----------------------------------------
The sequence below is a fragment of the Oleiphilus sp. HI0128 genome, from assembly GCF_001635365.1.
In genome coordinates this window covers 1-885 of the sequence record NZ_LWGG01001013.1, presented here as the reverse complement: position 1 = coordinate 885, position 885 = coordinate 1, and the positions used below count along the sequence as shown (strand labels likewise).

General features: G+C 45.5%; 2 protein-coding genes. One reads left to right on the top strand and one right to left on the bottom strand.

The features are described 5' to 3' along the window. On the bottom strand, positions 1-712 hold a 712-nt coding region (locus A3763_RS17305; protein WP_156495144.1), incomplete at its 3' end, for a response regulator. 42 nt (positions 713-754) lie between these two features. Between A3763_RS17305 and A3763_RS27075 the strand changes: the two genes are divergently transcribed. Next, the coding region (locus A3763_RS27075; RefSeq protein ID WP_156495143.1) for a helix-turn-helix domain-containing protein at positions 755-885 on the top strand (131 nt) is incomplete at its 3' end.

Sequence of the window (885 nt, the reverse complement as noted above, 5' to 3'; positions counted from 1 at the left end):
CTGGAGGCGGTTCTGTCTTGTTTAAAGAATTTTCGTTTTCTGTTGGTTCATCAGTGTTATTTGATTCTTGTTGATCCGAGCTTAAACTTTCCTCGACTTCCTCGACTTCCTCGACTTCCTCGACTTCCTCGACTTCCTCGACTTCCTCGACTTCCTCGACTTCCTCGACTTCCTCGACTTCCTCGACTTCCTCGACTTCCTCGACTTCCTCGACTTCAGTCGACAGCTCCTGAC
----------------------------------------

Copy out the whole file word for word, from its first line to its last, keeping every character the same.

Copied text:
The sequence below is a fragment of the Oleiphilus sp. HI0128 genome, from assembly GCF_001635365.1.
In genome coordinates this window covers 1-885 of the sequence record NZ_LWGG01001013.1, presented here as the reverse complement: position 1 = coordinate 885, position 885 = coordinate 1, and the positions used below count along the sequence as shown (strand labels likewise).

General features: G+C 45.5%; 2 protein-coding genes. One reads left to right on the top strand and one right to left on the bottom strand.

The features are described 5' to 3' along the window. On the bottom strand, positions 1-712 hold a 712-nt coding region (locus A3763_RS17305; protein WP_156495144.1), incomplete at its 3' end, for a response regulator. 42 nt (positions 713-754) lie between these two features. Between A3763_RS17305 and A3763_RS27075 the strand changes: the two genes are divergently transcribed. Next, the coding region (locus A3763_RS27075; RefSeq protein ID WP_156495143.1) for a helix-turn-helix domain-containing protein at positions 755-885 on the top strand (131 nt) is incomplete at its 3' end.

Sequence of the window (885 nt, the reverse complement as noted above, 5' to 3'; positions counted from 1 at the left end):
CTGGAGGCGGTTCTGTCTTGTTTAAAGAATTTTCGTTTTCTGTTGGTTCATCAGTGTTATTTGATTCTTGTTGATCCGAGCTTAAACTTTCCTCGACTTCCTCGACTTCCTCGACTTCCTCGACTTCCTCGACTTCCTCGACTTCCTCGACTTCCTCGACTTCCTCGACTTCCTCGACTTCCTCGACTTCCTCGACTTCCTCGACTTCCTCGACTTCAGTCGACAGCTCCTGAC